While I don’t have access to the entire study, the point to be noted is that these studies on mortality are quite different from efficacy related studies where there is evidence of sputum conversion i.e. proof that the drug has actually worked on the disease. The only way we will have substantive evidence of bedaquiline’s efficacy is if we await the results of the Phase III trials and as demonstrated in the case of delaminid, the results of Phase III trials can be very different (disappointing) from Phase II trials. The second point that should be noted with regard to the study on mortality rates, is that as per the WHO guidelines, bedaquiline is given in very controlled circumstances, wherein patients are admitted to the hospitals, constantly monitored and administered a proper diet. The existing medication consumed by TB patients in their home without necessarily being admitted to hospitals which also means that they are less likely to have a proper diet and monitoring regarding their medication.
This is not to belittle the study but point out that it can only form one component of the overall decision to approve bedaquiline – the swing factor will still have to be proof of efficacy in the Phase III trials. Decisions to approve new drugs are done by balancing benefits with risk – a drug with risks associated can be approved if it efficacious. But those decisions can be made only when there is sufficient evidence. And no matter what the MSF folks (the tweet on the left was directed at me by MSF’s crack social media team in India, presumably, with the blessings of MSF’s India head Leena Menghaney who refused to reply to my email pointing out the need for civil discourse) may say, the Phase 2 trial for bedaquiline was certainly a small study. If they can force the government of India to make public the efficacy data of the drug as administered on over 1000 Indian patients at Indian government hospitals they may have a better case to argue that the efficacy of the drug outweighs its risks.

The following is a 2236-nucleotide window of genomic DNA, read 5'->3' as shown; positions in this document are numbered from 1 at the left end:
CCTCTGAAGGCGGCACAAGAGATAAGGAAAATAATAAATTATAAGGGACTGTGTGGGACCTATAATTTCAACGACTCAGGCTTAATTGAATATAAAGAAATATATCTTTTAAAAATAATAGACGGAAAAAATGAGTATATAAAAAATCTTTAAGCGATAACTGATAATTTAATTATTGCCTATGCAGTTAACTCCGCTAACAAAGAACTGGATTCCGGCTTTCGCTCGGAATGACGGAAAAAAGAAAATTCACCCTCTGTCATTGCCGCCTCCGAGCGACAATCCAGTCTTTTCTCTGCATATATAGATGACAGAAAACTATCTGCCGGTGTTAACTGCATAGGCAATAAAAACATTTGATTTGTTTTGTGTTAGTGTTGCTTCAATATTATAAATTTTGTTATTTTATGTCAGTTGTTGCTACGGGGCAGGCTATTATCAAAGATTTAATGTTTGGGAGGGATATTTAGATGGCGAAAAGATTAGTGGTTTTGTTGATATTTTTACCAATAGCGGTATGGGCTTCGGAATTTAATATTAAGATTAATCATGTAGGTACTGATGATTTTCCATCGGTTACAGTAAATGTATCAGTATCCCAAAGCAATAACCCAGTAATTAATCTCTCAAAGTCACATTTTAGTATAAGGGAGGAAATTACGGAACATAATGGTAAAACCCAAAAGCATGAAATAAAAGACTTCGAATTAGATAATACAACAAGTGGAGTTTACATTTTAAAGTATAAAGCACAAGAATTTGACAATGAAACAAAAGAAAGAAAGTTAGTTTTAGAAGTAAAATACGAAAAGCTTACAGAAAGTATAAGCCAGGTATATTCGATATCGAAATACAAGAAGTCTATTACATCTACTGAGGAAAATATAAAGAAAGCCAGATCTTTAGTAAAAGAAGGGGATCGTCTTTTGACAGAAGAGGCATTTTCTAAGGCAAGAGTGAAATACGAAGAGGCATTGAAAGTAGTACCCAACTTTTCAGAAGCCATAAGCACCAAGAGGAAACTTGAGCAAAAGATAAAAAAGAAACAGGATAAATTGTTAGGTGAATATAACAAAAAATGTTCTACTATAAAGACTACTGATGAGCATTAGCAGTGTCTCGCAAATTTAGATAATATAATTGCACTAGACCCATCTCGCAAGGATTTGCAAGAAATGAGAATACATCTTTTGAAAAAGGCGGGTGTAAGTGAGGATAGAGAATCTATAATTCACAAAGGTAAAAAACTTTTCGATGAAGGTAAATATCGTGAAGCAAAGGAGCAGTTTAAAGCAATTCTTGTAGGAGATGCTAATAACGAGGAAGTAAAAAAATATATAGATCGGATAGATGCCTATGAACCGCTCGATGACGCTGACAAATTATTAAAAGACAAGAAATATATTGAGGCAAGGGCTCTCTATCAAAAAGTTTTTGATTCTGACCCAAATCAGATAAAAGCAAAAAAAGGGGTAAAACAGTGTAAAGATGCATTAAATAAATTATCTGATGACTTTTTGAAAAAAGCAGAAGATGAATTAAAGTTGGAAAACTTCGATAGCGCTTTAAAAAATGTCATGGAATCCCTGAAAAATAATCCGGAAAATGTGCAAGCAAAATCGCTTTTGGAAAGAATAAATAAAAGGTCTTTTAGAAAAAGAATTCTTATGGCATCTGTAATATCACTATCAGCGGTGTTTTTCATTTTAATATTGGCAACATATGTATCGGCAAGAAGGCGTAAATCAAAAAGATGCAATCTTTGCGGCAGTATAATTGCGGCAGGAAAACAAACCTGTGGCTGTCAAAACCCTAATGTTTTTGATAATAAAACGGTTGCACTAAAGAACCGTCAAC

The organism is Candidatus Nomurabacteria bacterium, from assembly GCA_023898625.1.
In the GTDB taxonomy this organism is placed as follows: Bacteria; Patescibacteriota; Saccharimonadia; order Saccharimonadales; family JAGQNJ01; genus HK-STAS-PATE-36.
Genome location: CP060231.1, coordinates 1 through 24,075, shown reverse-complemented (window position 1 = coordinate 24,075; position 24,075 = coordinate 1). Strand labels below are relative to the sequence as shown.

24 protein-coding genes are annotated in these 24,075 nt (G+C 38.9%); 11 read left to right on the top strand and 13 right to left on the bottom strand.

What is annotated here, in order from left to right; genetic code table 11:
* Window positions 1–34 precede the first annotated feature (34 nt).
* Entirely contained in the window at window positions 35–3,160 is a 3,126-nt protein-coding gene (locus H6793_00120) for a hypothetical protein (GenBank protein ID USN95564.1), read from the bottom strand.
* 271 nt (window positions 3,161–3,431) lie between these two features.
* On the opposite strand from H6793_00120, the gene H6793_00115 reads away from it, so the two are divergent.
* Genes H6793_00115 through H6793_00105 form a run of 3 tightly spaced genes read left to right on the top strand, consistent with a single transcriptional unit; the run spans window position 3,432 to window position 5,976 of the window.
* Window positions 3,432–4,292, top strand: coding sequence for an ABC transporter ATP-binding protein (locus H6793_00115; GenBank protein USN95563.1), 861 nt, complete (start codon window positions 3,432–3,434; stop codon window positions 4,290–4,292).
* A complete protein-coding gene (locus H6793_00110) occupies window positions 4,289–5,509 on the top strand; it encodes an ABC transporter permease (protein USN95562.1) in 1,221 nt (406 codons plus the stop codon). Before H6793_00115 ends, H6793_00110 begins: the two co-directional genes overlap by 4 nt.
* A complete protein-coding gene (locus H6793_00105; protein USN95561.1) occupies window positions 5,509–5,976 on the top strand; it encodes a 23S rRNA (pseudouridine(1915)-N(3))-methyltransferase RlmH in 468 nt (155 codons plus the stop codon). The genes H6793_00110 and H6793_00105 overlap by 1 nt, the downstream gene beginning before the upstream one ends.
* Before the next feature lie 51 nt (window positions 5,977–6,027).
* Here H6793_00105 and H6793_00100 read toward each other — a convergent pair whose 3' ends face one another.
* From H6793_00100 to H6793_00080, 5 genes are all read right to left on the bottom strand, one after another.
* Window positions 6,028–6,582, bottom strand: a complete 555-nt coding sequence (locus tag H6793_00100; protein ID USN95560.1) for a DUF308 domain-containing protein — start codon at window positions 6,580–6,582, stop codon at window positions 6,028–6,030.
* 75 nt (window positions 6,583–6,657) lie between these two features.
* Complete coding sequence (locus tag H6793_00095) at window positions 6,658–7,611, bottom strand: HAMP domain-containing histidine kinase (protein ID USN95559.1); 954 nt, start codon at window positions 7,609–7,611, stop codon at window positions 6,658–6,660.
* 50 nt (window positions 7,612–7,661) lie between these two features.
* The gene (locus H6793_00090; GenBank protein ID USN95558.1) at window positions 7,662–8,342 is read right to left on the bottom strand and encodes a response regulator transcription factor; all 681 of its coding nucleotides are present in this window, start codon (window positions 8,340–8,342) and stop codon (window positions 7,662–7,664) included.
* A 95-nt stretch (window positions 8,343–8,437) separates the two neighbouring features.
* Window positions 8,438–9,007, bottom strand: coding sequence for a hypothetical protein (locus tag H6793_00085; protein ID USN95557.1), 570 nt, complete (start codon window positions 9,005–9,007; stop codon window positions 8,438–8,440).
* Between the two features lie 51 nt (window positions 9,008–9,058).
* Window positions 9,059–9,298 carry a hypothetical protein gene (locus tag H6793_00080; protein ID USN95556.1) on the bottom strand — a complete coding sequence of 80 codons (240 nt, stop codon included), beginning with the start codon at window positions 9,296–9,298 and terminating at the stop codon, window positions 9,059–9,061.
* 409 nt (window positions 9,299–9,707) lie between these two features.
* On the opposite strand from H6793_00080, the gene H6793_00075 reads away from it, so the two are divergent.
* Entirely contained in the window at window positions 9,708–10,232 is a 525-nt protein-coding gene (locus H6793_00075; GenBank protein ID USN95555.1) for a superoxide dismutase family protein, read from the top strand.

The issue of informed consent for bedaquiline – when ‘access to medicine’ trumps patient rights
Even presuming that the government does bite the bait and ramp up the use of bedaquiline without waiting for the Phase III data (it has already started), there remains the question of the informed consent form & patient information booklet designed by the Ministry of Health. In earlier posts, we’ve pointed out some serious issues with the information consent process, such as the forceful requirement to give up right to compensation and the lack of information that the data is being shared with Janssen. But I’ve discovered even more issues with the government’s form when compared to the format recommended by the WHO information booklet. You can read the WHO’s information booklet for bedaquiline over here. The very first piece of information provided to patients by WHO is the following:
“Bedaquiline can cause serious side-effects.
- In one clinical trial, more deaths were seen in people who were treated with bedaquiline compared to people who did not receive bedaquiline.
- Heart rhythm problems can happen with bedaquiline.”
The first warning about the deaths find no mention in the Indian information booklet. The second problem is mentioned in the Indian document but in a muted manner.
Under the heading of possible-side effects of bedaquiline the WHO prescribed format reads as follows: “